Eye-ringed Thistletail Schizoeaca palpebralis – Threatened?

Eye-ringed Thistletail Schizoeaca palpebralis. Photo: Gunnar Engblom

by Gunnar on November 24, 2010 · 5 comments

in Birding Neotropics

Endemic Eye-ringed Thistletail

One of my favorite birds on the Satipo road, where I just been with Hadoram Shirihai and David Beadle is the Eye-ringed Thistletail Schizoeaca palpebralis. If you look at distribution maps of the birds of Peru and look up Eye-ringed Thistletail, you shall see it is only a small dot on the map.  It has got very limited distribution and currently is easiest found in bamboo thickets in near Puente Carrizales in the upper part of Pampa Hermosa valley on the old Satipo road.  It is perhaps the most beautiful of all Thistletails with bright rufous upperparts and a prominent white eyering. Puente Carrizales area is the most accessible + site where one can see one. Although mentioned also in literature around the village Comas – I never found it there.  In spite of the limited distribution, the species is not listed in any threat category by BirdLife International.

Eye-ringed Thistletail. Photo: Hadoram Shirihai

So is it threatened? It may seem safe, as it occurs in the bamboo which is plentiful at the site. However, it must be taken into consideration that this area which was de-populated during the Shining Path terror in Central Peru and consequently saw an increase of bamboo thickets when the old pastures and fields were deserted and overgrown. The people in the area are slowly regaining their lost lands. Fortunately, the pace of re-covering land is slow and has not been considered a threat. But new more rapid conversion to pastures and potato fields may be imminent.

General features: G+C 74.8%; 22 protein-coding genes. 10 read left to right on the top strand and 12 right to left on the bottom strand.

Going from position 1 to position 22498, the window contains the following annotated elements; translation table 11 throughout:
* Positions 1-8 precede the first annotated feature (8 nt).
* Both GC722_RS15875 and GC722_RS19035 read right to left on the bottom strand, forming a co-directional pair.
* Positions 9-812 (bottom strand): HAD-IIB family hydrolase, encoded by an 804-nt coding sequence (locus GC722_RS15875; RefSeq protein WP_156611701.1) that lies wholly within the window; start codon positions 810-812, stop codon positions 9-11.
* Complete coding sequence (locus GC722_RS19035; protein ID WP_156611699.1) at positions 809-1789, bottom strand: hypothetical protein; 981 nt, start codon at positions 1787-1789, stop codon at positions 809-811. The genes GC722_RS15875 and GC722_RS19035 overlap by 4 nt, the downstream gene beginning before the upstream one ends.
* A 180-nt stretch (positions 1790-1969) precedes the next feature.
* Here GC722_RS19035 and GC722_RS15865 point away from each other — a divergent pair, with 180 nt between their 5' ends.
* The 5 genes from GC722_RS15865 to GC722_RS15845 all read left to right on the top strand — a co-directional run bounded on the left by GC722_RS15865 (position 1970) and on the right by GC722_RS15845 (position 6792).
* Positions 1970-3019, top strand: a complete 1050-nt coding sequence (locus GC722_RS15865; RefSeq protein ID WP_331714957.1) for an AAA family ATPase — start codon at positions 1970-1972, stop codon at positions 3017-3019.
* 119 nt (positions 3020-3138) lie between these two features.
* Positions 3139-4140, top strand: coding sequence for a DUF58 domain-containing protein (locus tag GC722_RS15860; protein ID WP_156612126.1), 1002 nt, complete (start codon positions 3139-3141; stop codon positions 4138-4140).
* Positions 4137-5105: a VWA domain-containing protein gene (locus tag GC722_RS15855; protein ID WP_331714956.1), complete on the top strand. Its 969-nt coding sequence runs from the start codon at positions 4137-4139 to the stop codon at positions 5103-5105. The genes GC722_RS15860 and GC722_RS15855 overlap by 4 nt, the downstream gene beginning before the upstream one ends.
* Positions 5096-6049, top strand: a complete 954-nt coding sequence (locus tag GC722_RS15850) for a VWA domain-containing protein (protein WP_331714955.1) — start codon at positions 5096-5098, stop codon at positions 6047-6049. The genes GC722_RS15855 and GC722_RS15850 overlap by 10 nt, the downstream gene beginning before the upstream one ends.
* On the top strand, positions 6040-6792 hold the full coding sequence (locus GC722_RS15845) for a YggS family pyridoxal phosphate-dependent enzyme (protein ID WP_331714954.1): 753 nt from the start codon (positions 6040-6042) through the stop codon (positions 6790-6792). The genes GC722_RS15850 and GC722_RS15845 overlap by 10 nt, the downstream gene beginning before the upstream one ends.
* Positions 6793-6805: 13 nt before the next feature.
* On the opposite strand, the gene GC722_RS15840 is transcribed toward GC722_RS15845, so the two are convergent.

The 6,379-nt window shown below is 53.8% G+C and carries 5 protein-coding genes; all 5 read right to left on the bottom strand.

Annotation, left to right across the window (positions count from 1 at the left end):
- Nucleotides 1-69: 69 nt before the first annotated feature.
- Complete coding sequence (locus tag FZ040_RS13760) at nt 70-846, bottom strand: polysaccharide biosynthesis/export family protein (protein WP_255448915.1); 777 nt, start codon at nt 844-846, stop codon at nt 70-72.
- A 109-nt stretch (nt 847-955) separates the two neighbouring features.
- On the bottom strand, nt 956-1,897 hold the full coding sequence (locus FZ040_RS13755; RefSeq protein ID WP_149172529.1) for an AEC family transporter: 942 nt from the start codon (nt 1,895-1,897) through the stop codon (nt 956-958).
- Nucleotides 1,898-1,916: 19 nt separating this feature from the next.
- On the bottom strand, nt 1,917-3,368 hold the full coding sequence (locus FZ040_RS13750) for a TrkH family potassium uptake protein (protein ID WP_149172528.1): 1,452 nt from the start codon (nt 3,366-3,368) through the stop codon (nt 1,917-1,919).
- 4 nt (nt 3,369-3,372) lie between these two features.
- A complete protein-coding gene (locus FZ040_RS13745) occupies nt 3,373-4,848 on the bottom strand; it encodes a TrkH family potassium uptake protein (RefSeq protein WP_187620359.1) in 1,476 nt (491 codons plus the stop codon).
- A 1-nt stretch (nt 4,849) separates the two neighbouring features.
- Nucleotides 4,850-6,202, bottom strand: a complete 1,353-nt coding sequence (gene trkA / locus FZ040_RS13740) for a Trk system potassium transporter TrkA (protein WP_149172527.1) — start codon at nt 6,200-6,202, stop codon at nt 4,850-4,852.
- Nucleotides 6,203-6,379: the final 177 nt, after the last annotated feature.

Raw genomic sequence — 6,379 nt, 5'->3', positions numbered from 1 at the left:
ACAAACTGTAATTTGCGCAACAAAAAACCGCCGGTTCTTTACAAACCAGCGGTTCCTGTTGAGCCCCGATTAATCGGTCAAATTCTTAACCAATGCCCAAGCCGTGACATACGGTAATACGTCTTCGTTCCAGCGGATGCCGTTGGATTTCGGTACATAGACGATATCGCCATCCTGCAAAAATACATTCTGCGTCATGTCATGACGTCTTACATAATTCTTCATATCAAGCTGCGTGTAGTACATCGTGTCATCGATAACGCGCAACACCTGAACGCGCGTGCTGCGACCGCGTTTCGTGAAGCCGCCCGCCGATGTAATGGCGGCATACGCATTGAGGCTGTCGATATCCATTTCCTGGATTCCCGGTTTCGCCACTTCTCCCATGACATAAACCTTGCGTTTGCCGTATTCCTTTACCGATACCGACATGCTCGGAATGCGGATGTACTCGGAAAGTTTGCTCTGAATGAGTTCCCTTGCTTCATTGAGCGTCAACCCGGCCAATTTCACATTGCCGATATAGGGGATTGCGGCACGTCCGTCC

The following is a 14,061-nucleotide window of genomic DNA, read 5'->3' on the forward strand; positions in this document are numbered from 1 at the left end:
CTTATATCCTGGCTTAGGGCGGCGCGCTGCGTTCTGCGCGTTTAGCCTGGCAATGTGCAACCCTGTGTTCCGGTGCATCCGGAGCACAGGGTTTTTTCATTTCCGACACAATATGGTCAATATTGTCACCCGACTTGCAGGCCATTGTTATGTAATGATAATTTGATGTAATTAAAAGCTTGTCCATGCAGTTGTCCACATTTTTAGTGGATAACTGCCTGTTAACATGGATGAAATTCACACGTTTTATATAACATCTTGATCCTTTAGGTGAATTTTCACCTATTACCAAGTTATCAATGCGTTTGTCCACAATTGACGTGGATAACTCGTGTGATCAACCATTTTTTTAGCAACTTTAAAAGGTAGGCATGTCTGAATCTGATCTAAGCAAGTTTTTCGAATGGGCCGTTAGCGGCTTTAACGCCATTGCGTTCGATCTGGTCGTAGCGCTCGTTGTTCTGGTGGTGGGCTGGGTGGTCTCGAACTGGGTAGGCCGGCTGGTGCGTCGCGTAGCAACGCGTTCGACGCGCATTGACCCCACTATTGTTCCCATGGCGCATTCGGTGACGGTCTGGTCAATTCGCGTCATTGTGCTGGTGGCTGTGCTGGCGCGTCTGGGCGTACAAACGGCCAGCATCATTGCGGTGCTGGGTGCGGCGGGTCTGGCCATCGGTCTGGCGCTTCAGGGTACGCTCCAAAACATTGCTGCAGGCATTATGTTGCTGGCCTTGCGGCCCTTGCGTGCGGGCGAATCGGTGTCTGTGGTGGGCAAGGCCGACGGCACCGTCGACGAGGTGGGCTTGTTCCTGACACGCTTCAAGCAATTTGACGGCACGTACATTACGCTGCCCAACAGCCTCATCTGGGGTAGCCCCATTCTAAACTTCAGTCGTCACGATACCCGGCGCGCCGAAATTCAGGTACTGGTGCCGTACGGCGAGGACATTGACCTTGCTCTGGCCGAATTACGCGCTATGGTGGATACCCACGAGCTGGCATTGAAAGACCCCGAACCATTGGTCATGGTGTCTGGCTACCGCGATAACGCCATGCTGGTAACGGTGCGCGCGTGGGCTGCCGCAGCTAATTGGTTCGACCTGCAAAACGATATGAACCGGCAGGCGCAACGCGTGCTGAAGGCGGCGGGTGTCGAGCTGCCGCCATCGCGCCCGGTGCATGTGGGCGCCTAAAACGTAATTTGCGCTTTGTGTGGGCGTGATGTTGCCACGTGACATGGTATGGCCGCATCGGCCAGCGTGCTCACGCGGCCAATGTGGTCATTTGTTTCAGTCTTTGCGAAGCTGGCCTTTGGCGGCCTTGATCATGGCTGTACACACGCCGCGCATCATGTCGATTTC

• Eye-ringed Thistletail. Photo: Hadoram ShirihaiCompensation to victims of terrorism.  Peru has recently started delivering funds to communities and individuals that were effected by terrorism. These funds are often invested in agricultural or livestock projects.
  • The Mineral Resource-Derived Income Tax – Canon Minerolevied on the mining companies in Peru is redistributed in communities in Peru as a way to fight poverty.  While, this certainly is well received in many areas, it also means many ecologically poorly planned projects.

Both these possibilities are currently discussed among the local authorities and pressure is being put for large investments in livestock and potato fields in the highlands which may well put immediate threat on the Thistletail. It is likely that the species occur in not yet surveyed areas, but since no detailed studies have been made and the species is listed as least concerned by BirdLife International, such studies are not likely to happen before the threats already become urgent and action may be too late.

Eye-ringed Thistletail. Photo: Hadoram Shirihai

In light of this, it is urgent to make a thorough distribution study of the Eye-ringed Thistletail and while the true status is not known at least precautionary change the status to Endangered, due to the restricted range and the real threats that are piling up.

Birding tourism to the area, will also help highlighting the need for conserving the habitat.

Acknowledgement: Special thanks to Hadoram Shirihai and the “AC &Black Shirihai&Jörnvall – Photographic Handbook to the Birds of the World” project for the use of the photos in this blogpost. Top photo by Gunnar Engblom

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